Wednesday, March 29, 2017

A Long Fatal Love Chase by Louisa May Alcott


I often feel as if I'd gladly sell my soul to Satan for a year of freedom -- Rosamond Vivian, age 18.


What is that saying about being careful about you wish for, because you might actually get it? That is basically the theme of this book. Oh, and that men can be really, really, stalker-creepy. 

Believe it or not, Louisa May Alcott wrote novels that were NOT Little Women, Little, Men, or Eight Cousins. In 1866, two years before the publication of Little Women, Alcott was in financial straights and quickly wrote a Gothic/Victorian sensation novel which was ultimately rejected by her publishers, even after major revisions. It remained unpublished until 1995 when it was sold and finally published by Random House, and became a posthumous best-seller. 

The plot is basically this: young Rosamond Vivian is living on an isolated island off the coast of England with her cranky grandfather, dreaming about an exciting life. She gets her wish when a mysterious stranger named Philip Tempest (I kid you not) comes to visit and steals her heart. He convinces her to run away with him on his yacht and all is well for about a year when she realizes he has a Really Big Secret, and that he may not be such a nice guy after all, so she grabs as much money and jewelry as she can in a few minutes and slips out the back; however, Philip loves her in a kind of twisted way and will not be denied, and he spends the remainder of the book chasing her all over Europe. She gives him the slip over and over, mostly with the aid of strangers who will help her because she is Beautiful and Good. There are a lot of intrigues, miraculous coincidences, and dubious characters. 

I enjoyed this book in the beginning, but as it wore on (and it's only about 250 pages) I began to get annoyed by Philip's character -- he just won't take no for an answer, and that's pretty disturbing. Obviously, women didn't have that many choices in the 1860s, but this guy is just a creepy stalker. He claims he loves her and she will always belong to him. Oh, please. Coincidentally, I just this morning read an excellent (and disturbing) post on Book Riot about the relationship between Jo March and Laurie, and which points out that Laurie is also obsessed and won't leave Jo alone. It is extremely eye-opening and it really makes me wonder if this is a theme running throughout Alcott's work. Alcott did write other potboilers that were published, sometimes under a pseudonym. If you're interested, here's a great  New York Times article from 1995 by novelist Stephen King.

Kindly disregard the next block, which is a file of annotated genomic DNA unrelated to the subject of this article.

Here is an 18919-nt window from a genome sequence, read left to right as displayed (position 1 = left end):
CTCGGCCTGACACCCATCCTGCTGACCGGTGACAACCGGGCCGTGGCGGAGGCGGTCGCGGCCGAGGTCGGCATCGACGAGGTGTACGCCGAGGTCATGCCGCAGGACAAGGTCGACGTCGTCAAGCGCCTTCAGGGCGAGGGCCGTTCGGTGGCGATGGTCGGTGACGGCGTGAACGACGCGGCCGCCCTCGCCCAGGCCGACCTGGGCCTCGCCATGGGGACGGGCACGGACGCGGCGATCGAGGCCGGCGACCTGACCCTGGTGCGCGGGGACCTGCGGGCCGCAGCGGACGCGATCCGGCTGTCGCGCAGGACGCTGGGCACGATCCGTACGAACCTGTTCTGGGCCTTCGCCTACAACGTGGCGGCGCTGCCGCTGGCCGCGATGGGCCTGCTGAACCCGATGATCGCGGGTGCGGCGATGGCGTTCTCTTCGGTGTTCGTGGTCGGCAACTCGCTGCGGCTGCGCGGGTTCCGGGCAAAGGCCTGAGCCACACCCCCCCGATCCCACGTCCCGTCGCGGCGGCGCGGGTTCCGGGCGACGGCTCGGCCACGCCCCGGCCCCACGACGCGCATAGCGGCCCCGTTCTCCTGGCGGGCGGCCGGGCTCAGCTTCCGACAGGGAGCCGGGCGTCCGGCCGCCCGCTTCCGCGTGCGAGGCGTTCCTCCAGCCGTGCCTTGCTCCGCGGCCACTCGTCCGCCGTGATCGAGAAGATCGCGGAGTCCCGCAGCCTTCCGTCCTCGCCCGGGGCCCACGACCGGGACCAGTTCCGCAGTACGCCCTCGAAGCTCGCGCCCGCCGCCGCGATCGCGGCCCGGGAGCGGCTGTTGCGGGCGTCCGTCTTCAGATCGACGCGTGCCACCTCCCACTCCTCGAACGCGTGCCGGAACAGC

I had originally planned to read this for my Gothic classic for the Back to the Classics challenge, but as I was reading it I wondered if it really weren't more of a Victorian sensation novel. I'd say it's a bit of both -- Gothic novels tend to include mysterious strangers, locked rooms, and potentially haunted castles, etc. Victorian sensation novels are more about people with big secrets, and Philip's secret is revealed pretty quickly. I think this one could go either way. I'm actually going to count it as both, as a  Gothic Classic for the Back to the Classics Challenge, and as my Genre/Subgenre of my choice for the Victorian Reading Challenge.

Bloggers, have any of you read this book? Were you as creeped out as I was? And is anyone else going to reread Little Women with a more critical eye? 

5 comments:

  1. I only really read Little Women last year If I read it as a child/tween, then I must have read an abridged version. I did not find Laurie to be stalkerish in LW, just young and immature. But I did go to the BookRiot link and Rodriquez reading of the book is an interesting one!

    I haven’t read any other books by Alcott, but A Long Fatal Love Chase sounds like the sort of stuff that Jo would have scripted and then acted out with her sisters and friends, with Jo playing the villain, complete with a twirling mustache.

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    1. Stephen King's article is also very enlightening. I know I read somewhere that this is EXACTLY the super-dramatic novel that Jo would have written -- I can't remember if it was King or somewhere else. And Philip Tempest is definitely a mustache-twirler, he is SO over the top.

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  2. I was nine when it was released - prime Alcott-reading age - and remember being so excited about it and then...I read it. I remember finding it completely ridiculous. I think it was so over the top that I couldn't even find it creepy, just a waste of time. Remember it going very quickly into the donation pile.

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  3. When I first started reading your review, I was thinking this one might be fun come October. By the end, not so much. It really does sound creepy.

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  4. I've had LMA's collection of stories, Behind a Mask, for years and just haven't garnered the oomph to read it. I have a feeling I would be compelled to roll my eyes quite a bit. If I do, I'll be on the lookout for the stalking theme. I think LMA felt very vulnerable for much of her life, despite her bravado, so I'm not surprised that it surfaces in her writing. Interesting bit about Jo and Laurie.

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